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On Squares, Rectangles, and Square Roots - The classroom experience

Author(s): 
María Burgos (University of Granada, Spain) and Pablo Beltrán-Pellicer (University of Zaragoza, Spain)

We introduced the historical method for computing square roots described in the preceding section, implemented with the help of manipulatives, to children in their last year of primary school during the 2017-2018 academic year. The participants were 67 sixth-grade primary education students (11-12 years old) in a public urban primary school in Granada (Spain). The students were divided into three groups of 22, 23, and 24 children. For each of the three groups, the experiment was held during a one-hour class session as part of the “Sciences Week Project” developed in the school.

The researcher brought to the classroom rectangles and squares of different colors and sizes made of EVA foam. Students would use these rectangles and squares to “open the square” of a given area. Students were provided with several squares of sizes 1x1, 2x2, 3x3, 4x4, ..., 10x10, and 20x20, as well as different rectangles of sizes 1x10, 2x10, 3x10, ..., 7x10, and 1x20, 2x20, 3x20, ..., 7x20 (all measures are in centimeters).

At the beginning of each session (one for each classroom group) the researcher asked the students what they knew about square roots. They recalled that “the square root of a number is the inverse operation of squaring that number” and that “the square root of a number is another number that when multiplied by itself will equal the initial number”.

Figure 4a. Kai Fang in the classroom: A group of students computes the square root of 196.

The researcher used, as a first example of the Kai Fang construction from the Nine Chapters, the computation of the square root of 144; some students knew the value of this square root. To illustrate the example, the researcher represented 144 as the area of a square on the blackboard. Inside this square, and sharing the same lower left vertex, she depicted a new square with sides of length 10. At this point, she explained to the students that the area not covered with this new square should be filled with two rectangles of the same size and a new square. These rectangles were placed, one above the square of area 100 and the other to its right, having a side in common with this square. This left a new square, smaller in size, at the upper right corner of the original square, to be covered. The side length of this new square was determined by the smallest side of the two rectangles; namely, 2. While the whole representation of the decomposition of the bigger square into two squares and two rectangles was performed, the decomposition of 144 as the sum of the corresponding areas was written on the blackboard.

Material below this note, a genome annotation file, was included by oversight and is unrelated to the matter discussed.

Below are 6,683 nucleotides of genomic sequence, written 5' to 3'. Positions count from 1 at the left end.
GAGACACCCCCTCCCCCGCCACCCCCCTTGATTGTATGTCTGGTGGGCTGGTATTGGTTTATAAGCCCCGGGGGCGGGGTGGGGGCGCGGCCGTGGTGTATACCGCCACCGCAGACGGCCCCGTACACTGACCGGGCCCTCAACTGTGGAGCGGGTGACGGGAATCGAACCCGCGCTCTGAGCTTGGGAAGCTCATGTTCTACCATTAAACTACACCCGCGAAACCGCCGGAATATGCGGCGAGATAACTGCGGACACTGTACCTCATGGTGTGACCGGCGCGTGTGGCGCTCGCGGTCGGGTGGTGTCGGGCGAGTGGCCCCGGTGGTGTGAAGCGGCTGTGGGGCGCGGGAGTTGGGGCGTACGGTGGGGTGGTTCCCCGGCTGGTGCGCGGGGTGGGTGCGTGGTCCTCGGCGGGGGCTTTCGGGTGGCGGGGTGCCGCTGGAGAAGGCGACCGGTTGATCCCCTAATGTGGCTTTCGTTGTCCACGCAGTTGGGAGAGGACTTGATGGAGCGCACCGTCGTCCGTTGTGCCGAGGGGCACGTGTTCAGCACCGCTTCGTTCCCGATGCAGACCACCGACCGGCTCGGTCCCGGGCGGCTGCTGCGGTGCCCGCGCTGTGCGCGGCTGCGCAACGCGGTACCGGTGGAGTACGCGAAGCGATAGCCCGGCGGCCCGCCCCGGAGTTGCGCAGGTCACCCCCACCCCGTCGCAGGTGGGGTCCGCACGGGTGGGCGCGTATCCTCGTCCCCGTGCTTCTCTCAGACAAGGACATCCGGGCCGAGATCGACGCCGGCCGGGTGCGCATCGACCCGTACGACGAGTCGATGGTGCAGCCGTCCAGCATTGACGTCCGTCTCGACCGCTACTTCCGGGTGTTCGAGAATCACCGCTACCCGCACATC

As the researcher worked on the blackboard, the students reproduced the construction with the manipulative materials at their desks. Once the construction was completed, the length of the side of the square of area 144 was determined as the sum of the length of the largest side of the rectangles (and thus of the length of the square of area 100) and of the length of the side of the square with area equal to 4, yielding 10 + 2 = 12. The result was identified with the operations previously performed on the blackboard. When the students used the method and materials to compute the square roots of 169 and 225, they acknowledged the need to start with the largest possible square (the one of size 10 by 10), and then discussed which rectangles and which square they would need to complete their squares.

Next, the students started to work with the manipulative materials in groups of four. At the same time, the researcher reproduced on the blackboard the Kai Fang constructions of the square roots of 169 and 225, considering all the tries performed by some of the groups before getting the solution. As they worked, the students summoned the researcher or one of the two assistant teachers if they had any doubts, or to confirm that their answer was right.

Figure 4b. Kai Fang in the classroom: A group of students computes the square root of 486.

Next, we gave the students a questionnaire that asked them to obtain the square roots of four numbers:

(a) \(\sqrt{196},\)  (b) \(\sqrt{484},\)  (c) \(\sqrt{256},\)  and  (d) \(\sqrt{576}.\)

They were told to use the manipulative materials in order to, for each item, choose from among the different pieces those that they needed to complete the square with area equal to the number for which they must obtain the square root. The students were simultaneously

  • completing the tasks with the manipulatives,
  • transcribing the operations used for the decomposition, and
  • drawing the geometric construction on a grid with numbered axes.

This information was filled in on a form provided for this purpose. We describe the children's results and our conclusions in the next sections of this article.

María Burgos (University of Granada, Spain) and Pablo Beltrán-Pellicer (University of Zaragoza, Spain), "On Squares, Rectangles, and Square Roots - The classroom experience," Convergence (December 2018)

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